SomeOne Rebrands American Restaurant Chain – TGI Fridays
SomeOne has created the new branding and identity for well-known American restaurant chain, TGI Fridays.
Aesthetically, the rebrand, which also includes a name change to Fridays, harks back to the 1960s, with the business having launched in 1965 on the corner of New York’s 63rd Street and First Avenue.
“We began with a full strategic overhaul, drilling down to and establishing the key essence of the brand – The Fridays Feeling, that original idea of fun and entertainment from back in New York. It was essential that this strategic driver was something that could touch every corner of the brand, from the design, to customer service to physical interiors,” explains SomeOne’s design team, which has been working on the new identity for the past six months.
The new logo is also said to have been inspired by the company’s original signage. After testing a range of logos from the past, the designers determined the holding shape to be the most recognisable part and therefore reintroduced it in what is claimed to be “a bold, simple and sophisticated way”.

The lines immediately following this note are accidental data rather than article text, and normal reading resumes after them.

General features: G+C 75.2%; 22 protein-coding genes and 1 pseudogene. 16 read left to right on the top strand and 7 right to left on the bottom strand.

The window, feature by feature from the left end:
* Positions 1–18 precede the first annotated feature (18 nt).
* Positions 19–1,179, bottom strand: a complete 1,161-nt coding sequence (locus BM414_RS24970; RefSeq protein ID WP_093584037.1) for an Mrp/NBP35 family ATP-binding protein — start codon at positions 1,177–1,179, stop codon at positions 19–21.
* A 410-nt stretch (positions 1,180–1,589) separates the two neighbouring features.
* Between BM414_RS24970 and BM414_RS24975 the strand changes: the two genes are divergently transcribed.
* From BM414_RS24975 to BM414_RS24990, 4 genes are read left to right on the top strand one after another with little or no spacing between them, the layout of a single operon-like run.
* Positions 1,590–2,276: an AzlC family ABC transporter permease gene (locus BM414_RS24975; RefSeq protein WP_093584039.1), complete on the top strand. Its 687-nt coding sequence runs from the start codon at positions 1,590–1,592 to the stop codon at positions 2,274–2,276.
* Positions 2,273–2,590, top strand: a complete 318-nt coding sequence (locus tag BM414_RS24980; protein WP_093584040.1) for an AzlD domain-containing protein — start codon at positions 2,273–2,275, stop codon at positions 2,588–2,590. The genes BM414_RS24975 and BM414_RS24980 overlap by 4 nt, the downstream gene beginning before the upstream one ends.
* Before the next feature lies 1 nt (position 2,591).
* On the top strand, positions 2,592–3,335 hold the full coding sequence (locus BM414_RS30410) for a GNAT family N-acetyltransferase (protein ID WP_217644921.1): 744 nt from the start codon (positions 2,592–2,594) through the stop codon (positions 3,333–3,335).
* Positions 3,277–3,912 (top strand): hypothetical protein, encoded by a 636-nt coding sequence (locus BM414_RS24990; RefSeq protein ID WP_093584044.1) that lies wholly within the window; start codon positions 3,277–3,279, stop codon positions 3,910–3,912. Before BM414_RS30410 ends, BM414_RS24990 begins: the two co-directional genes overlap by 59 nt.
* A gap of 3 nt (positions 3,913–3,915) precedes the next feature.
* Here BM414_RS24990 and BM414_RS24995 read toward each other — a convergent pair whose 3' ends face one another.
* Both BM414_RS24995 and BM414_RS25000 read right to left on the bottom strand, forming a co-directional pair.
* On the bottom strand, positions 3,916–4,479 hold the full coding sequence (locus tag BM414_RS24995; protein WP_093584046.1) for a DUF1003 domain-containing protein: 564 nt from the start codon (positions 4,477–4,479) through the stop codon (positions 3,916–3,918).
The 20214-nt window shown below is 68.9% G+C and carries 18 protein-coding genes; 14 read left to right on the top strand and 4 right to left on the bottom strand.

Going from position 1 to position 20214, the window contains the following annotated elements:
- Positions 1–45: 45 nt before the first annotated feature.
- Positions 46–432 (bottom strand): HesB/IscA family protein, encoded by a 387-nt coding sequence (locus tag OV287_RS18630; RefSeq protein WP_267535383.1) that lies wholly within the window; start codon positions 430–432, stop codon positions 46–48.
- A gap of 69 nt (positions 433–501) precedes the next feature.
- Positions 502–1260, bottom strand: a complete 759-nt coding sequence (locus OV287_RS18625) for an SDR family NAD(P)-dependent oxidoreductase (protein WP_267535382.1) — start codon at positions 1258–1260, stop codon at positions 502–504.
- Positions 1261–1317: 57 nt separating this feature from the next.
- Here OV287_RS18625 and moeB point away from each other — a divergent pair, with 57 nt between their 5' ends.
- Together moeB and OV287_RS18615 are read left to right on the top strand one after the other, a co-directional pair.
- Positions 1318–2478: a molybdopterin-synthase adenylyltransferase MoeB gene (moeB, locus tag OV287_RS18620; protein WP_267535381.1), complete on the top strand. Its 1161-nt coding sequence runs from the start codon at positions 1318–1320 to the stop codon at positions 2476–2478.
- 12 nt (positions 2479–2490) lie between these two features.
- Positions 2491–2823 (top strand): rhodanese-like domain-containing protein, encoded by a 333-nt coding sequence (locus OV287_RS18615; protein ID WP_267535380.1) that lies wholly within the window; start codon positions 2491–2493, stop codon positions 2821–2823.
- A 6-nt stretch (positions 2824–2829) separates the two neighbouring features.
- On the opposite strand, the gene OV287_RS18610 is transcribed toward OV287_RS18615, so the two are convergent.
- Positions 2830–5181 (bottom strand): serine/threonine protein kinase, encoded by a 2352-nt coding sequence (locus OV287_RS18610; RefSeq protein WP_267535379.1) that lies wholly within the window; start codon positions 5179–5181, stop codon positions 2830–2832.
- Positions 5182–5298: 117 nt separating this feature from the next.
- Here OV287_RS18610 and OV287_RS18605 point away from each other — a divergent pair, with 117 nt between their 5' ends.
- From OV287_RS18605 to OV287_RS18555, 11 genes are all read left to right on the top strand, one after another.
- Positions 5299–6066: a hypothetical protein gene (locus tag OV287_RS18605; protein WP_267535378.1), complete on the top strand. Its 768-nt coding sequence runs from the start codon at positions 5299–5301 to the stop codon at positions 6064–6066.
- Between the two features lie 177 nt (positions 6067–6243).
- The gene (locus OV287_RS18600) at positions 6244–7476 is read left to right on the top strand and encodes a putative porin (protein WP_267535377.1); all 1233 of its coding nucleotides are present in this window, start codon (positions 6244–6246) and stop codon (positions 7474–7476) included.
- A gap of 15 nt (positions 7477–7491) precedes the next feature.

The logo also collapses down to a compact “F” symbol, particularly when it is seen close up, onsite or online.
“Steeped in heritage, with a modern twist, the logo is a reflection of the new approach and attitude,” says SomeOne’s creative director, Rich Rhodes.
In addition to the logo, the designers have also gone back to the brand’s roots with the use of vertical stripes, which were reportedly inspired by the famous Barnum and Bailey travelling circus. Described as the “backbone” of the identity, the stripes can be adapted “to play either a significant visual role or more of a subtle detail”.
The new tone of voice, meanwhile, adopts a deliberate humorous approach, in an effort to give the refreshed identity an added ‘fun’ factor.
“While we focused on developing a watertight operating system, it was important that we didn’t lose sight of the character synonymous to Fridays. So we have made sure to deliver a touch of frivolity on all design materials and instil that as part of the brand’s DNA. Whether it be playful copy, cheeky icons or illustration,” explains Cosmo Jameson, design director at SomeOne.